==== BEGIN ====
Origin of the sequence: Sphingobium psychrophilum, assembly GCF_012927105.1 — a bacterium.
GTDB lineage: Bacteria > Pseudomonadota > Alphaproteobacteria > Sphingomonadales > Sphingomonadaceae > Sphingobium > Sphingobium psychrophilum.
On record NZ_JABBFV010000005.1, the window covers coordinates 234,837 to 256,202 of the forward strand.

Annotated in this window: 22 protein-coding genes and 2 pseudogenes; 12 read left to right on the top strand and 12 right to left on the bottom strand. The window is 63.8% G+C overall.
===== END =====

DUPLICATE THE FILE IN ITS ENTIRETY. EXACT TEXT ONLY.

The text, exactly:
Origin of the sequence: Sphingobium psychrophilum, assembly GCF_012927105.1 — a bacterium.
GTDB lineage: Bacteria > Pseudomonadota > Alphaproteobacteria > Sphingomonadales > Sphingomonadaceae > Sphingobium > Sphingobium psychrophilum.
On record NZ_JABBFV010000005.1, the window covers coordinates 234,837 to 256,202 of the forward strand.

Annotated in this window: 22 protein-coding genes and 2 pseudogenes; 12 read left to right on the top strand and 12 right to left on the bottom strand. The window is 63.8% G+C overall.